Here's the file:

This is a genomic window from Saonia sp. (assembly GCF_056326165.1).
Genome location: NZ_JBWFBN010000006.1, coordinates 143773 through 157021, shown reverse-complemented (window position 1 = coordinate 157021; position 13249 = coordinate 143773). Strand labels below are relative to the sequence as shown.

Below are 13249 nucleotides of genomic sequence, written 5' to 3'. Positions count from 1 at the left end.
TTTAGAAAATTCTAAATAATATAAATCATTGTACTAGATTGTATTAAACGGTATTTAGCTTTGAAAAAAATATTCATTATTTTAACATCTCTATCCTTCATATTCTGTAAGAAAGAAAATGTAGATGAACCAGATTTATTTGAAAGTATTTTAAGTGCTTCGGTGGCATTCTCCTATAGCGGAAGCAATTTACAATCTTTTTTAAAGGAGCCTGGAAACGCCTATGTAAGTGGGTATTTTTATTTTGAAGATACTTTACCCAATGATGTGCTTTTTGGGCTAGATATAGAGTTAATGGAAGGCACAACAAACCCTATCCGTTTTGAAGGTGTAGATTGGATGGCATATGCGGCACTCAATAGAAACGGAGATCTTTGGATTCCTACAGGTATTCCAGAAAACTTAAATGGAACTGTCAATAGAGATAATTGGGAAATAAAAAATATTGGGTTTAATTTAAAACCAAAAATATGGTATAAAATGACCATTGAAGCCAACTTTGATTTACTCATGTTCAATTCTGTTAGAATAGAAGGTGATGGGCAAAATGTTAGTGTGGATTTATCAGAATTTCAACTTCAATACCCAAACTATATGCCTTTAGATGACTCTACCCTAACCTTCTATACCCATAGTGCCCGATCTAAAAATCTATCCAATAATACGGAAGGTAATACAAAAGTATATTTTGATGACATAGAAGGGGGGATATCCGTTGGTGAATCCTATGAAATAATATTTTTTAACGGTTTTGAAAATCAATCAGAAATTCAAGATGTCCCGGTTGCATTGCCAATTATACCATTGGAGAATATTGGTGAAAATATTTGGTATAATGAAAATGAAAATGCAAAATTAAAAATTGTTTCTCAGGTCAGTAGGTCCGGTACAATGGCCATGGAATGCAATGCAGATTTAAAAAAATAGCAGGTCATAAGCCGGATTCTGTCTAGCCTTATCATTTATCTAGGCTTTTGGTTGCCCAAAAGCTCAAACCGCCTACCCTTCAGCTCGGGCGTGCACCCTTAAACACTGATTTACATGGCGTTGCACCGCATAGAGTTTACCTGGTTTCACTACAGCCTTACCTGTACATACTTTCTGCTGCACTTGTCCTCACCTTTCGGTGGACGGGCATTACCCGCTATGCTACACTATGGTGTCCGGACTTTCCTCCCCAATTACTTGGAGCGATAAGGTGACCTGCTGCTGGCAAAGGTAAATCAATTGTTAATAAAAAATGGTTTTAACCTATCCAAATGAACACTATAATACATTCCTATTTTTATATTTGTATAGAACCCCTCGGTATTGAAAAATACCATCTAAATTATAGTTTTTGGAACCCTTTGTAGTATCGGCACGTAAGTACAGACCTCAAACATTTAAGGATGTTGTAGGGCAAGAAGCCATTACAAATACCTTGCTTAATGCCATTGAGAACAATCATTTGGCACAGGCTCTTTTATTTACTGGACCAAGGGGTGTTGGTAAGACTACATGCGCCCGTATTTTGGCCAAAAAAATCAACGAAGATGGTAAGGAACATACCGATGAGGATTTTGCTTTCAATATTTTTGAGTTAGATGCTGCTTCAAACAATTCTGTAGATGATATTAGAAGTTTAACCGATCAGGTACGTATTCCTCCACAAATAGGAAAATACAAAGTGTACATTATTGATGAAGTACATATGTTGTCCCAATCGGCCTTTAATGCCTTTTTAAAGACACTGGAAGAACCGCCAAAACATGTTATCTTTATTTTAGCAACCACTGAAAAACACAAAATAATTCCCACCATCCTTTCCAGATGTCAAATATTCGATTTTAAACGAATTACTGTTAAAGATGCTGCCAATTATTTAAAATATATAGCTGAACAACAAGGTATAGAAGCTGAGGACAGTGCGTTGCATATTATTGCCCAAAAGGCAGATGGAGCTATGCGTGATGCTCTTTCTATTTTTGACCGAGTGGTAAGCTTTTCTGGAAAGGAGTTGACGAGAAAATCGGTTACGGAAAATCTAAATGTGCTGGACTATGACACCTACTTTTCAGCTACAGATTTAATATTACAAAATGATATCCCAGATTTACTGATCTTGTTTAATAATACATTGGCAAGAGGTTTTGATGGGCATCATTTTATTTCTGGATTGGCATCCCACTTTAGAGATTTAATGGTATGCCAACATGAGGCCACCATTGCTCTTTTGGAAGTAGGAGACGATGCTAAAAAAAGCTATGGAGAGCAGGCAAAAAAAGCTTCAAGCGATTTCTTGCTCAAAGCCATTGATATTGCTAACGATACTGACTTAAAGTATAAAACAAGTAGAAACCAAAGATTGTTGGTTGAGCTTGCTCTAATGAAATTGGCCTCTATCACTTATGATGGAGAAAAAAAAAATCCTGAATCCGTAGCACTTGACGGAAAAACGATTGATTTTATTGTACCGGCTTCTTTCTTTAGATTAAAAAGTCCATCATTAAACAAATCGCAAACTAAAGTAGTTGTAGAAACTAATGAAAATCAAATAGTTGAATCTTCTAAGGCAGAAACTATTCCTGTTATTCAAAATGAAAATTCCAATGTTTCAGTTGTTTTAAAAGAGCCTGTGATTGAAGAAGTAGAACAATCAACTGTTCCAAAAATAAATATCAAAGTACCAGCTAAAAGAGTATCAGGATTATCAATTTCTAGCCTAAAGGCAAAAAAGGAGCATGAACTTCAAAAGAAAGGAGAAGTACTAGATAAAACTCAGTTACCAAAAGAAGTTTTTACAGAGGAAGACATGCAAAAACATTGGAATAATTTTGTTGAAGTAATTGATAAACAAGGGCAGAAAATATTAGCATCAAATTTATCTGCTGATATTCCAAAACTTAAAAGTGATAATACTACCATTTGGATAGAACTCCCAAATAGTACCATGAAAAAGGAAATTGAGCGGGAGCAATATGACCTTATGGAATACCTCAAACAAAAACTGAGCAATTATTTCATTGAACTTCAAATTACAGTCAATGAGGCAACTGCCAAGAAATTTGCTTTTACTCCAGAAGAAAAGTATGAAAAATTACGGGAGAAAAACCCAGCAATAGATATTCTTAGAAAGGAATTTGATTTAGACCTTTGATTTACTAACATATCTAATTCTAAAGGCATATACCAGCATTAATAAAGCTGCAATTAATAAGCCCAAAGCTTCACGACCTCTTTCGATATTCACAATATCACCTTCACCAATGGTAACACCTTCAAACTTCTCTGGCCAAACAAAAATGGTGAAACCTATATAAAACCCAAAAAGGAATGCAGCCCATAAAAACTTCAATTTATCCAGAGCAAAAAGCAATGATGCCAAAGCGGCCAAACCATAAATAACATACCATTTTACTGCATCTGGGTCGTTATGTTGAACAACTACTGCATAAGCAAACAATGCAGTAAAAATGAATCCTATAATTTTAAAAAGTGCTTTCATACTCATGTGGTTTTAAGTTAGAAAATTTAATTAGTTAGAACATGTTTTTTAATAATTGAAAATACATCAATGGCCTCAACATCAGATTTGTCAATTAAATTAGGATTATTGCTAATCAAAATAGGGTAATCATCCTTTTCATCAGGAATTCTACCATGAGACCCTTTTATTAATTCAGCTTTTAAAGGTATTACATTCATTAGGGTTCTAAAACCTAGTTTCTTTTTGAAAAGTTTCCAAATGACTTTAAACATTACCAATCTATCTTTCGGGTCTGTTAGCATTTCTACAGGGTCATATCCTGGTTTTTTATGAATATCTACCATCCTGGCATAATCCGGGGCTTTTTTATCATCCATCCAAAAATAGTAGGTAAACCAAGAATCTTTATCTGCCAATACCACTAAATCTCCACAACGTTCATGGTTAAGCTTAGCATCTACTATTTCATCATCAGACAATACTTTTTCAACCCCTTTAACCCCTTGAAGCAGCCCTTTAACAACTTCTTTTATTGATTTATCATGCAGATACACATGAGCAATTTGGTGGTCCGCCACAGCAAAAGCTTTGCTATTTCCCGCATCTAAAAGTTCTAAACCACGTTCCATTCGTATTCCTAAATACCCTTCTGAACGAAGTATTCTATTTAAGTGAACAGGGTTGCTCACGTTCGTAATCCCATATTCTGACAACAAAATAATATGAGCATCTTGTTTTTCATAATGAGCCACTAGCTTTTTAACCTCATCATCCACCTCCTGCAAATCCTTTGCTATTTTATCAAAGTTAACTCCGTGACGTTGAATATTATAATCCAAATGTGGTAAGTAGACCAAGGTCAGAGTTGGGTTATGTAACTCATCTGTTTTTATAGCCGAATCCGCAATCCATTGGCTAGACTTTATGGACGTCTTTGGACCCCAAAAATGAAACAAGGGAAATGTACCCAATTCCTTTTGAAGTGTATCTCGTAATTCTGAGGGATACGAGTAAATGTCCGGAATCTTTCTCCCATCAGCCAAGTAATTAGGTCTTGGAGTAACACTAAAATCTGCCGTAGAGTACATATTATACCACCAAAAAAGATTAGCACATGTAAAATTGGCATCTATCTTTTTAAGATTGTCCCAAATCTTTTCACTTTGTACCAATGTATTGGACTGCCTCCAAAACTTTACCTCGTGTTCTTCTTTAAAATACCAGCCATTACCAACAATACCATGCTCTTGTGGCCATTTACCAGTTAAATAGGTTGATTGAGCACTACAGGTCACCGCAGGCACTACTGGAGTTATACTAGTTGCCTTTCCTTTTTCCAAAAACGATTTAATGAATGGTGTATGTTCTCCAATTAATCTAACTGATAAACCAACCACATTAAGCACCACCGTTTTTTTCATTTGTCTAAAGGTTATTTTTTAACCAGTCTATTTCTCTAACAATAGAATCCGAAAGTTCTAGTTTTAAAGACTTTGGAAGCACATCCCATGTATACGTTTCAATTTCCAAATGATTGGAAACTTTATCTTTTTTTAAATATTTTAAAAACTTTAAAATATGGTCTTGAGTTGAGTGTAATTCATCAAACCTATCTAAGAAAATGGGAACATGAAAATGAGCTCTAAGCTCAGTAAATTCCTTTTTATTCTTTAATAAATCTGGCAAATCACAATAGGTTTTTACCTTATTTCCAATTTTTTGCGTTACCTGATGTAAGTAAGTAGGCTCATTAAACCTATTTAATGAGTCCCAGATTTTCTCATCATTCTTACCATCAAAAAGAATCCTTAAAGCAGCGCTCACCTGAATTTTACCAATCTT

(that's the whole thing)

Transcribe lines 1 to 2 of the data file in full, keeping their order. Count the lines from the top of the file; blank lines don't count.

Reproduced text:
This is a genomic window from Saonia sp. (assembly GCF_056326165.1).
Genome location: NZ_JBWFBN010000006.1, coordinates 143773 through 157021, shown reverse-complemented (window position 1 = coordinate 157021; position 13249 = coordinate 143773). Strand labels below are relative to the sequence as shown.